According to the International Civil Aviation Organization’s online calculator, my friend and I will be dispelling quite a bit of CO2 into the atmosphere. 970.34 kg, or just over a ton, to be exact.

The carbon cost for travel is daunting. But do we have alternatives? Source: http://www.icao.int/

As an avid traveler, my love for exploration will not die anytime soon, but I would also like to lessen my carbon footprint. How will we, as travelers in our society, be able to do this?

A few new ideas have sprung up recently about more efficient airplanes like Boeing’s 787, or a recent flight test conducted by Virgin Atlantic airlines partially powered by palm oil.

While these seem like partial solutions to the problem we face, I think a possibly more efficient and more practical solution is something I learned about on my travels: public transportation.

While the United States at one point was the world leader in train travel with more tracks and more distance covered than any other country in the world, we have fallen short on train travel as an option for passengers. While the freight rail service seems to be thriving, passenger rail in the United States is basically non-existent. Europe, on the other hand, has a thriving passenger rail system, with many rail lines connecting cities throughout the continent, and with new developments in things such as high-speed rail, places like Spain and France have been able to cut the amount of passengers in need of flying down significantly. According to a New York Times article, there is a new link between two of Spain’s major cities, Madrid and Barcelona. In its first year of operation, it was able to snag almost half the passengers that normally fly between the cities!

Not only is taking public transportation economical, but it is also very easy to run on alternative energy, as high speed trains engines are often electric. That electricity can be created easily from wind or solar plants, making the carbon footprint from travel almost at zero.

However, there are many differing opinions held by Americans, and many of them stem from the idea that rail seems impossible in such a large country as ours is. But when I think of rail usage, I don’t expect to take a train to LA, for example. I would love to be able to take a train to Chicago, or to Wichita for the weekend, or even somewhere like Denver. A hub-and-spoke type system would be advantageous here, I think.

With Obama’s new high-speed rail plan, the possibility of passenger rail travel in the United States seems closer than ever, but will Americans be receptive to it? Would you be willing to take a train to get to your next destination?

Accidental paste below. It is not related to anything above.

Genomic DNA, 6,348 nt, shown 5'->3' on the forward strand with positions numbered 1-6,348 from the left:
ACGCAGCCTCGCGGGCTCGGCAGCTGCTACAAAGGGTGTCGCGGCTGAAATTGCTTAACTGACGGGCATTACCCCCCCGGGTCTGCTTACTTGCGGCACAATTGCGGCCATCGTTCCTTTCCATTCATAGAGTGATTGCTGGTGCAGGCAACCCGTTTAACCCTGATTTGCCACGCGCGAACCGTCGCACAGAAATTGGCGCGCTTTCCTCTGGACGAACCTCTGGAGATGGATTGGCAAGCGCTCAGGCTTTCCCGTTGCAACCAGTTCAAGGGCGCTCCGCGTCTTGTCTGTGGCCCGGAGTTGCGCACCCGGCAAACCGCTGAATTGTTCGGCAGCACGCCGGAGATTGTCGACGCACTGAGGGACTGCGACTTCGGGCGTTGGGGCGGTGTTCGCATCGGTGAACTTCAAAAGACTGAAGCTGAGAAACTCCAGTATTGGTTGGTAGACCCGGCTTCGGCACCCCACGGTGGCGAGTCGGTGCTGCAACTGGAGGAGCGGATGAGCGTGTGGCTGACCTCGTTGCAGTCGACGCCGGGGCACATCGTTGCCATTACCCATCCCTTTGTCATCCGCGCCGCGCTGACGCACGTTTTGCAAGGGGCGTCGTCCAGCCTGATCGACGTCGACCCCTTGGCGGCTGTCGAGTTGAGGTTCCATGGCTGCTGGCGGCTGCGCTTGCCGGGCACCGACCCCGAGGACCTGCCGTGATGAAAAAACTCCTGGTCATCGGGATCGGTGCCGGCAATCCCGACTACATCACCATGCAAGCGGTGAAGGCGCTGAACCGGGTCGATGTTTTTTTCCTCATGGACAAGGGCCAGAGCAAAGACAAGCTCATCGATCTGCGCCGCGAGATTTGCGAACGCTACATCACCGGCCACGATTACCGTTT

–Ben P.



Good as Green by TreyW

As the term “Going Green” is thrown around, I find it increasingly difficult to seperate the environmentalist moniker from the color itself. With this in mind, I always think of the other ways that we label individuals with color and how these labels are all too often negative.

As children, we ask “What’s wrong? Are you yellow?” to coerce the neighborhood scaredy-cat into something everyone knows is dangerous. Later, we ask “Why so blue?” to a downtrodden friend. Even as adults, we gossip about our family’s “black sheep” after he loses his shirt on a wild night in Vegas and moves back in with mom.

Considering the other uses of color as a label, it is not at all surprising to hear Stephen Colbert mockingly use the term “Reduce, Reuse, Re-Psychos” to refer to individuals that I would consider “green.” When the color green is already being used to describe the envious and inexperienced, it only follows that going green would be seen as over-the-top, radical environmentalism.

However, I think the green movement is slowly breaking the green mold. If the views of Silent Spring author, Rachel Carson, can go from being seen as hysterical to revolutionary, I think it is only a matter of time before people who insist that guests in there home recycle the bottled water they just finished go from being “green nuts” to just positively “green.” The term greem in an environmental sense just means doing the right thing.

Whether Carson was correct or not in her assertion that nature is central to the survival of man rather than the inverse, I believe human beings should (whether out of gratitude or responsibility to nature) take the necessary steps to ensure its long-run survival. This to me is the essence of being green. Everything we do, no matter how slight, should be done in a way that keeps our surroundings intact.

*Trey Williams*